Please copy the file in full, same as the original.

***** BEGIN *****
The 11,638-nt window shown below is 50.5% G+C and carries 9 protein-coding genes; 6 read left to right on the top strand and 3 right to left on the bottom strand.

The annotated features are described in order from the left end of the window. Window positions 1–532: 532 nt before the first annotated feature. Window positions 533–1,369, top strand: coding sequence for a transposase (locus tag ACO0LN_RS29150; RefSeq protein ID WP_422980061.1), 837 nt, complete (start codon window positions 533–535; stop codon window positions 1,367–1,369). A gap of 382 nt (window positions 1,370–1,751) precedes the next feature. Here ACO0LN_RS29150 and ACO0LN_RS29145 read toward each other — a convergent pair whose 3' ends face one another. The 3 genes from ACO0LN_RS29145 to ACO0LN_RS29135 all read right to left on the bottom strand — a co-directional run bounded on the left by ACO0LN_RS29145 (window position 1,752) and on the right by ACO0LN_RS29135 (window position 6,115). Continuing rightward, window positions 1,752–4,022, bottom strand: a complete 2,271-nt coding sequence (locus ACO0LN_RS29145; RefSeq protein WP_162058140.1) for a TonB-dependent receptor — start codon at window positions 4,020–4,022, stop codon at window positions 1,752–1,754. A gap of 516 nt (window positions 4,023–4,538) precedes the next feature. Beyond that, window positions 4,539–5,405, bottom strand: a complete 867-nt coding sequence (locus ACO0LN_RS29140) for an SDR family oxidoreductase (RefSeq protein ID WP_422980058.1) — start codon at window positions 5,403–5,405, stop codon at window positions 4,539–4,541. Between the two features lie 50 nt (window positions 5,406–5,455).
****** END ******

The 11,638-nt window shown below is 50.5% G+C and carries 9 protein-coding genes; 6 read left to right on the top strand and 3 right to left on the bottom strand.

The annotated features are described in order from the left end of the window. Window positions 1–532: 532 nt before the first annotated feature. Window positions 533–1,369, top strand: coding sequence for a transposase (locus tag ACO0LN_RS29150; RefSeq protein ID WP_422980061.1), 837 nt, complete (start codon window positions 533–535; stop codon window positions 1,367–1,369). A gap of 382 nt (window positions 1,370–1,751) precedes the next feature. Here ACO0LN_RS29150 and ACO0LN_RS29145 read toward each other — a convergent pair whose 3' ends face one another. The 3 genes from ACO0LN_RS29145 to ACO0LN_RS29135 all read right to left on the bottom strand — a co-directional run bounded on the left by ACO0LN_RS29145 (window position 1,752) and on the right by ACO0LN_RS29135 (window position 6,115). Continuing rightward, window positions 1,752–4,022, bottom strand: a complete 2,271-nt coding sequence (locus ACO0LN_RS29145; RefSeq protein WP_162058140.1) for a TonB-dependent receptor — start codon at window positions 4,020–4,022, stop codon at window positions 1,752–1,754. A gap of 516 nt (window positions 4,023–4,538) precedes the next feature. Beyond that, window positions 4,539–5,405, bottom strand: a complete 867-nt coding sequence (locus ACO0LN_RS29140) for an SDR family oxidoreductase (RefSeq protein ID WP_422980058.1) — start codon at window positions 5,403–5,405, stop codon at window positions 4,539–4,541. Between the two features lie 50 nt (window positions 5,406–5,455).